Road Train !!!!!!!!!!

by Russell McMahon

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0

First off: Even Andrew Kramer, king of After Effects, simply goes through all blending modes to find an appealing effect. So playing with them is a really good option. There are common uses for some blending modes, though: Screen and Add both make dark parts of the image transparent. (That is, the color from the layers below will show through dark parts.) ...


6

I didn't have enough "reputation" to address some of these answers as comments. AJ Henderson is wrong, 30 1s exposures will (for the most part) be identical to 1 30s exposure. If it shows up in a 30s exposure, then stacking 30 1s exposures will also show it. I am actually the author of the article that Trengot linked (thanks!). In fact, unless you are ...


4

Fundamentally you're capturing the same amount of light in either case so the results should be the same. Practically, there are 2 differences between stacking 30 one second exposures and shooting one 30 second exposure. The first is the light lost between each one second exposure after the shutter closes before it reopens for the next exposure. This can ...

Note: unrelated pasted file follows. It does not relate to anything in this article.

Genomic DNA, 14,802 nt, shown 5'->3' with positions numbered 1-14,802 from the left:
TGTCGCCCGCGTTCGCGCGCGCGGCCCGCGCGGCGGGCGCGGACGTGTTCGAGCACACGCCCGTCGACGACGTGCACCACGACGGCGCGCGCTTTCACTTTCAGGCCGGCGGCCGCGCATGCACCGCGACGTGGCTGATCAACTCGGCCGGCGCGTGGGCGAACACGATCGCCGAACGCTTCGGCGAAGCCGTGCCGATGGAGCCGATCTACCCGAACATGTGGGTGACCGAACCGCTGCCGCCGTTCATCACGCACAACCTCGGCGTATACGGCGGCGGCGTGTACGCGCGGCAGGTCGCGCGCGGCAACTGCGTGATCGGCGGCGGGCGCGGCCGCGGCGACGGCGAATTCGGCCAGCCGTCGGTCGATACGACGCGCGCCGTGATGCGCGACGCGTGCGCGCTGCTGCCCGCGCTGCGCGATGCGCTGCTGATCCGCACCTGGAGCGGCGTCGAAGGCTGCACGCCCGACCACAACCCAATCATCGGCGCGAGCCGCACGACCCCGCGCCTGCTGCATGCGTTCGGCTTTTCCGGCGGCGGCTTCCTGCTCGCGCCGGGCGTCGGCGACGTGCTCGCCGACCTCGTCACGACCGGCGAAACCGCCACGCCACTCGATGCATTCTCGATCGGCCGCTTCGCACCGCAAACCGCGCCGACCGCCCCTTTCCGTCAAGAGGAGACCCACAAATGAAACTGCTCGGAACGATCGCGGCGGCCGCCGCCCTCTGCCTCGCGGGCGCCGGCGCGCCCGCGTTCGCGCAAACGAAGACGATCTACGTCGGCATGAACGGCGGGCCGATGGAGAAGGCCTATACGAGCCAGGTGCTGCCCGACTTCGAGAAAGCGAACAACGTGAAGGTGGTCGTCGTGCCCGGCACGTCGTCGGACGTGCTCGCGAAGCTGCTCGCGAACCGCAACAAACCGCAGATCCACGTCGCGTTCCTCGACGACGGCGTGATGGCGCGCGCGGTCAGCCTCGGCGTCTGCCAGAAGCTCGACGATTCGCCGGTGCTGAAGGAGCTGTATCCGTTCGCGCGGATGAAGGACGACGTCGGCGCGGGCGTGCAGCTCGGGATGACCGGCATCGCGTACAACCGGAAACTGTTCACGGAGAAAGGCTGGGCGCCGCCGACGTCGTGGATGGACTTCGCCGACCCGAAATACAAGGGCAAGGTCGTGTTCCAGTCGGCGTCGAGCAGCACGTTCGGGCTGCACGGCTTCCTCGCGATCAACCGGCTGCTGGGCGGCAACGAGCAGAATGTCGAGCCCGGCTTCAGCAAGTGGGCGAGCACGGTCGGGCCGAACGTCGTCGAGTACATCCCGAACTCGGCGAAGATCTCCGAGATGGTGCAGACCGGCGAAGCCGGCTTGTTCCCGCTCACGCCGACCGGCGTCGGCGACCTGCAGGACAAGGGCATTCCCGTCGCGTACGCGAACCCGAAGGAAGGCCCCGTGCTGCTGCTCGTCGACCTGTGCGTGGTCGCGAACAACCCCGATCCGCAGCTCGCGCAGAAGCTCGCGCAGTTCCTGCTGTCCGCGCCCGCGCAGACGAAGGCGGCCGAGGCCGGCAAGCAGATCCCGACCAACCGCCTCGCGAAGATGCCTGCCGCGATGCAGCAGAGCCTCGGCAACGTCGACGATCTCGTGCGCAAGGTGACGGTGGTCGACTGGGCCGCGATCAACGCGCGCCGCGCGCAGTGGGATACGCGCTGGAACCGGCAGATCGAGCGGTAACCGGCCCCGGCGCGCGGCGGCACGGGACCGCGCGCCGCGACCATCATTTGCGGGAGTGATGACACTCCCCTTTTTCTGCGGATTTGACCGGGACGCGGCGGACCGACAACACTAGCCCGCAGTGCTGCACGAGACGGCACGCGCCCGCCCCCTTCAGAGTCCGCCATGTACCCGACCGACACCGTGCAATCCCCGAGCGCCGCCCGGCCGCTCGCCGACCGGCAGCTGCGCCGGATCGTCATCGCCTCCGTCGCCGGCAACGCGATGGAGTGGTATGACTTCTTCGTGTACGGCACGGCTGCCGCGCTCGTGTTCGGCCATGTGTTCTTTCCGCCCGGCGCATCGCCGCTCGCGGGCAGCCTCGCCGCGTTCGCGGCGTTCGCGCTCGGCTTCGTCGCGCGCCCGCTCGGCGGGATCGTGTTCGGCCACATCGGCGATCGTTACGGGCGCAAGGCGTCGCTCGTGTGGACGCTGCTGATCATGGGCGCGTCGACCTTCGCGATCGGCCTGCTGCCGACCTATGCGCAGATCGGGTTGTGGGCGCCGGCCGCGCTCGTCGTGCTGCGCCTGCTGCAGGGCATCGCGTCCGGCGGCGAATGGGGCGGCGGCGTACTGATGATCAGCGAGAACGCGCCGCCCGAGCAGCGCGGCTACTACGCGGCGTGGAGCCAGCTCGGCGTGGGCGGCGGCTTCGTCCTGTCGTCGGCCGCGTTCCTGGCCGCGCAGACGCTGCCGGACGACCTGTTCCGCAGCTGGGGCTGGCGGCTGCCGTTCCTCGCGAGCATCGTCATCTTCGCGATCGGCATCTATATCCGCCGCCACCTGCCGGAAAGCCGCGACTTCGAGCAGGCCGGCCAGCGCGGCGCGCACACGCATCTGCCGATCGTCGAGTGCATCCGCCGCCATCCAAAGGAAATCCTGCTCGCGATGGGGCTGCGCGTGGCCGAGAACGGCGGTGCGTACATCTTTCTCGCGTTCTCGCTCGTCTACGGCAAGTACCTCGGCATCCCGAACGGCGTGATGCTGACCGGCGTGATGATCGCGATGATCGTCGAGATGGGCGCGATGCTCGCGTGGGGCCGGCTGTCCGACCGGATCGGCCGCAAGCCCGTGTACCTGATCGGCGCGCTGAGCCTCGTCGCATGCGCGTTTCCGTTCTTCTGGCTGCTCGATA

1

No, 30 one second exposures is not equivalent to a single 30 second exposure. You do gain a lot of information from doing 30 1 second exposures, but you are not able to detect anything that is too faint (which might have shown up on a 30 second exposure, but still registers as 0 on the 1 second exposures). It is a good technique to avoid noise, but does ...


-4

i don't think it is possible. amount of light on every photo is the same, it means no additional information in details you can add, so it's like you have only one photo


0

Yes it is possible. Put all images as layers and choose Add to on every layer in Photoshop. For night sky images, there is a software called deepskystacker. DeepSkyStacker is a freeware for astrophotographers that simplifies all the pre-processing steps of deep sky pictures. http://deepskystacker.free.fr/english/index.html This image is stacked from 4 ...


2

This explains how to merge multiple short exposures to mimic the effect of a longer exposure. It's aimed at emulating ND filter photos but the principal should be the same. The basic premise is to take multiple shorter shots and then use a tool like Hugin to align and ImageMagick to convert them into in a single image. The result is effectively the same as ...



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